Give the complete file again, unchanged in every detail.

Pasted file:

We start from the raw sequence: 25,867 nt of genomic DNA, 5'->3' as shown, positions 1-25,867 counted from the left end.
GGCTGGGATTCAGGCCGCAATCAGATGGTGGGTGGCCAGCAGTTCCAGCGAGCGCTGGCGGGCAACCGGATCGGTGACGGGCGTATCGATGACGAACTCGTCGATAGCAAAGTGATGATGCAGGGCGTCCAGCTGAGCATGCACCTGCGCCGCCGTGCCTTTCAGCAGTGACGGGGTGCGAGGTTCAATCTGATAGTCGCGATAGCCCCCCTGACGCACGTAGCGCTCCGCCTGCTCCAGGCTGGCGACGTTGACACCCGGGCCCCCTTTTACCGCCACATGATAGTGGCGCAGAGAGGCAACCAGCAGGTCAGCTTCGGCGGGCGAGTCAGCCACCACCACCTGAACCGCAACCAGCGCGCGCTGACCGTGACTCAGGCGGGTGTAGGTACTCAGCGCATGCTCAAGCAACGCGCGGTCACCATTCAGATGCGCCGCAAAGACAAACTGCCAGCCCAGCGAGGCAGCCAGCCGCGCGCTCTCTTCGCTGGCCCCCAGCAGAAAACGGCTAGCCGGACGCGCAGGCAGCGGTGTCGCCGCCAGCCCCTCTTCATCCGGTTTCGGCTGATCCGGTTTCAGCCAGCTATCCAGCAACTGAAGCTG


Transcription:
We start from the raw sequence: 25,867 nt of genomic DNA, 5'->3' as shown, positions 1-25,867 counted from the left end.
GGCTGGGATTCAGGCCGCAATCAGATGGTGGGTGGCCAGCAGTTCCAGCGAGCGCTGGCGGGCAACCGGATCGGTGACGGGCGTATCGATGACGAACTCGTCGATAGCAAAGTGATGATGCAGGGCGTCCAGCTGAGCATGCACCTGCGCCGCCGTGCCTTTCAGCAGTGACGGGGTGCGAGGTTCAATCTGATAGTCGCGATAGCCCCCCTGACGCACGTAGCGCTCCGCCTGCTCCAGGCTGGCGACGTTGACACCCGGGCCCCCTTTTACCGCCACATGATAGTGGCGCAGAGAGGCAACCAGCAGGTCAGCTTCGGCGGGCGAGTCAGCCACCACCACCTGAACCGCAACCAGCGCGCGCTGACCGTGACTCAGGCGGGTGTAGGTACTCAGCGCATGCTCAAGCAACGCGCGGTCACCATTCAGATGCGCCGCAAAGACAAACTGCCAGCCCAGCGAGGCAGCCAGCCGCGCGCTCTCTTCGCTGGCCCCCAGCAGAAAACGGCTAGCCGGACGCGCAGGCAGCGGTGTCGCCGCCAGCCCCTCTTCATCCGGTTTCGGCTGATCCGGTTTCAGCCAGCTATCCAGCAACTGAAGCTG